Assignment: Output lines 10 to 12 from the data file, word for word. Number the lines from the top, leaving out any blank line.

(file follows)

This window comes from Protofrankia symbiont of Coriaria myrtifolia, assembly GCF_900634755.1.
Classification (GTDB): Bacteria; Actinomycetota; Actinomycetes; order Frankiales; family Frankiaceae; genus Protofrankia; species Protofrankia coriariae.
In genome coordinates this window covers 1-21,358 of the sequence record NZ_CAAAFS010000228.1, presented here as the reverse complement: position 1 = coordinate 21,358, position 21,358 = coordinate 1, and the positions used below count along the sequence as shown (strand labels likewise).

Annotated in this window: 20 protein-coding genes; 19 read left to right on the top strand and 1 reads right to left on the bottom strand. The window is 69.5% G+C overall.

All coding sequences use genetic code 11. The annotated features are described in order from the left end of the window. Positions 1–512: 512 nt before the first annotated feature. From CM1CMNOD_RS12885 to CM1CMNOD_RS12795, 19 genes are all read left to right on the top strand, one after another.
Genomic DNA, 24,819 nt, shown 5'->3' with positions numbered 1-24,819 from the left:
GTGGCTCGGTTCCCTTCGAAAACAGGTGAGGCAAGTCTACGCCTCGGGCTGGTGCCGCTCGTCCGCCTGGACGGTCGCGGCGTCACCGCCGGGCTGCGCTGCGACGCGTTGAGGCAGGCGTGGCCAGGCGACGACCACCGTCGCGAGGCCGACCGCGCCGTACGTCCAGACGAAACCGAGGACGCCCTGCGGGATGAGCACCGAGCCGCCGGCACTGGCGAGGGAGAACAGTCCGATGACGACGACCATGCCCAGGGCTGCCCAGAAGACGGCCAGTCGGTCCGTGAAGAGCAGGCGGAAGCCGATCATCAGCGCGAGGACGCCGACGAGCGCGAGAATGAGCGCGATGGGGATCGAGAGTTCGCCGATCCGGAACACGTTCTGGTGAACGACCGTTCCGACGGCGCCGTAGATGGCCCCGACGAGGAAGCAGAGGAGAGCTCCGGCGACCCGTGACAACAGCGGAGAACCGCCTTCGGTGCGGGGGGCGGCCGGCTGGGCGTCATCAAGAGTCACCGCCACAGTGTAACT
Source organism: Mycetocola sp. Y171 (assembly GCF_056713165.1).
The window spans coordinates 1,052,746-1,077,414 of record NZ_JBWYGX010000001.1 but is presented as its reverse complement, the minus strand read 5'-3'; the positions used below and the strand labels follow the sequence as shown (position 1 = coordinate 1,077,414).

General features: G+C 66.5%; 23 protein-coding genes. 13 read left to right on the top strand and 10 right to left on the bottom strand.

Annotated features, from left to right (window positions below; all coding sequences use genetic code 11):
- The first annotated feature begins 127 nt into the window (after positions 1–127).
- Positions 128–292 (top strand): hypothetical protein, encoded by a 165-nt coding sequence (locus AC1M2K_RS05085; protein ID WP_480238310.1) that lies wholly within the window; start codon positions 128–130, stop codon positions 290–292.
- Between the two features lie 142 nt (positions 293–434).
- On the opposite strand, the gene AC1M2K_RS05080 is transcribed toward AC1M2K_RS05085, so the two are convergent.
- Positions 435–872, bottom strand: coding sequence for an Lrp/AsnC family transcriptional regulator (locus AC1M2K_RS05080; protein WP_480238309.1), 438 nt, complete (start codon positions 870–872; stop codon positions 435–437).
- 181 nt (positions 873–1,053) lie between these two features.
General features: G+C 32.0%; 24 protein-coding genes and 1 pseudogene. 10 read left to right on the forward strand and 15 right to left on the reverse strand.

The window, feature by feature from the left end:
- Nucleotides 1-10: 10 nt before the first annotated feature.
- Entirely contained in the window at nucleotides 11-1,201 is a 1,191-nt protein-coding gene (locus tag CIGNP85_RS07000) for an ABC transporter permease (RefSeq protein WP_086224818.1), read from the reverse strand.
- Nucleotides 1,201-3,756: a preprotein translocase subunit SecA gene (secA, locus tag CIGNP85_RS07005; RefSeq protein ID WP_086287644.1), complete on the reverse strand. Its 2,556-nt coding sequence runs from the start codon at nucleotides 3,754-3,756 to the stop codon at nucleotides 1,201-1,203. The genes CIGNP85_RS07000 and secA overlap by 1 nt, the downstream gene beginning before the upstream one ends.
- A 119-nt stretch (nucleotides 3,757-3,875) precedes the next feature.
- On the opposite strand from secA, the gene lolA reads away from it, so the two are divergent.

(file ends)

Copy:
General features: G+C 66.5%; 23 protein-coding genes. 13 read left to right on the top strand and 10 right to left on the bottom strand.

Annotated features, from left to right (window positions below; all coding sequences use genetic code 11):
- The first annotated feature begins 127 nt into the window (after positions 1–127).